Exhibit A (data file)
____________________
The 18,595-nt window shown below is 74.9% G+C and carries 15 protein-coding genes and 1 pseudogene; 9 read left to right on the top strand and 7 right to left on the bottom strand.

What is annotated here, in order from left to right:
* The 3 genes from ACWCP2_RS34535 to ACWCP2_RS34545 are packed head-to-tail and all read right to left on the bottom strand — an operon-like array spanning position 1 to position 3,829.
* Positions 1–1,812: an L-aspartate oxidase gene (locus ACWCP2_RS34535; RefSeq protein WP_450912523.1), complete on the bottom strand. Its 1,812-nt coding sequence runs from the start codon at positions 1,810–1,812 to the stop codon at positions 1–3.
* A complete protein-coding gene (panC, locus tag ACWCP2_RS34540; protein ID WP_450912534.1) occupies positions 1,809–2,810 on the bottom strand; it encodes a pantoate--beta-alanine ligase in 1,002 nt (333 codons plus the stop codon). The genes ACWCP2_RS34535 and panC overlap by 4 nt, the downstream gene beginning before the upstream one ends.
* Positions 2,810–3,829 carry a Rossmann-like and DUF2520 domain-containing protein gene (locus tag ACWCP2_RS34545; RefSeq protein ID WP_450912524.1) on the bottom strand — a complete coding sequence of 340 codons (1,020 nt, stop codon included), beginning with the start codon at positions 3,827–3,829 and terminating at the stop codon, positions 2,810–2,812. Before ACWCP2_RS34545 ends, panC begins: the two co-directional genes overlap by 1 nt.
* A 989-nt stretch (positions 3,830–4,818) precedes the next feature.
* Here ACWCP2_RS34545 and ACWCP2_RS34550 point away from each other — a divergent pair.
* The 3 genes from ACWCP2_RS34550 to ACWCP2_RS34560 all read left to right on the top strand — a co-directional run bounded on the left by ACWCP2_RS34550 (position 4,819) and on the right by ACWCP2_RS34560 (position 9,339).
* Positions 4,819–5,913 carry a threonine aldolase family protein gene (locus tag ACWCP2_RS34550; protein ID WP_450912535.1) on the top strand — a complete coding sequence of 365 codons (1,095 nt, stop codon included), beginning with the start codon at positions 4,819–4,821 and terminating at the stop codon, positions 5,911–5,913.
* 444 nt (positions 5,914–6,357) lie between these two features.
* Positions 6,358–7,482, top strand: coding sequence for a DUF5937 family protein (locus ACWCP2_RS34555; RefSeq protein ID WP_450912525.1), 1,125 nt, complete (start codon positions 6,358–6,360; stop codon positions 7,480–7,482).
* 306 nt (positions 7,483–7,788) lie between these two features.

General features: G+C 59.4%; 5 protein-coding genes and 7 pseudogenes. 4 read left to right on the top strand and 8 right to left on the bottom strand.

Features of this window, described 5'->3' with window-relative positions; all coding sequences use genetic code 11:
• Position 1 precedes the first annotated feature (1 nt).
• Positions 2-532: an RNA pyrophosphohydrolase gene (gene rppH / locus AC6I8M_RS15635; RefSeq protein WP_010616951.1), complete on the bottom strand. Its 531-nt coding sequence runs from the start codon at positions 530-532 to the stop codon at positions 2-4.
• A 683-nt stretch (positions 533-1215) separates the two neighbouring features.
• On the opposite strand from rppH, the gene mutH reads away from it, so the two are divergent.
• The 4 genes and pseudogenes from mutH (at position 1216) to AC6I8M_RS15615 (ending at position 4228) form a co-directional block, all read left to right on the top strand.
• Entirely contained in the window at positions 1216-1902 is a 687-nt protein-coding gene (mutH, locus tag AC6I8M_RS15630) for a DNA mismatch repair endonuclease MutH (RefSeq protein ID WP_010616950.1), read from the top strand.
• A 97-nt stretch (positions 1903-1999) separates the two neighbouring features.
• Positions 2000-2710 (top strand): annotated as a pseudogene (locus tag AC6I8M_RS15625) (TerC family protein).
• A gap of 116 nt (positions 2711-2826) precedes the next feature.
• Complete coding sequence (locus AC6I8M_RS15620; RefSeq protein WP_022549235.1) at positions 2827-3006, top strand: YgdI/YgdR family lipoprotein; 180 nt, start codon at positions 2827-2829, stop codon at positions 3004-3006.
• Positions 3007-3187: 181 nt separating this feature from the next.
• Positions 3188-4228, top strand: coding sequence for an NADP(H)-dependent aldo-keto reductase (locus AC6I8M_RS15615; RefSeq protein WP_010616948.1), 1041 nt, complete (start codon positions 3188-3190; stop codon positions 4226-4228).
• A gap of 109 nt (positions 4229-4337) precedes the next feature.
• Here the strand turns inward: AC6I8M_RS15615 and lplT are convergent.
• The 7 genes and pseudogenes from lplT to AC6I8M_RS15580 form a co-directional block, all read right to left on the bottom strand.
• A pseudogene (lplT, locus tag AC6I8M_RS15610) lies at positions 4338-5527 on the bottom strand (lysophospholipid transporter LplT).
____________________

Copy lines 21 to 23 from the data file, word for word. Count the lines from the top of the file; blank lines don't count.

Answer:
• Entirely contained in the window at positions 1216-1902 is a 687-nt protein-coding gene (mutH, locus tag AC6I8M_RS15630) for a DNA mismatch repair endonuclease MutH (RefSeq protein ID WP_010616950.1), read from the top strand.
• A 97-nt stretch (positions 1903-1999) separates the two neighbouring features.
• Positions 2000-2710 (top strand): annotated as a pseudogene (locus tag AC6I8M_RS15625) (TerC family protein).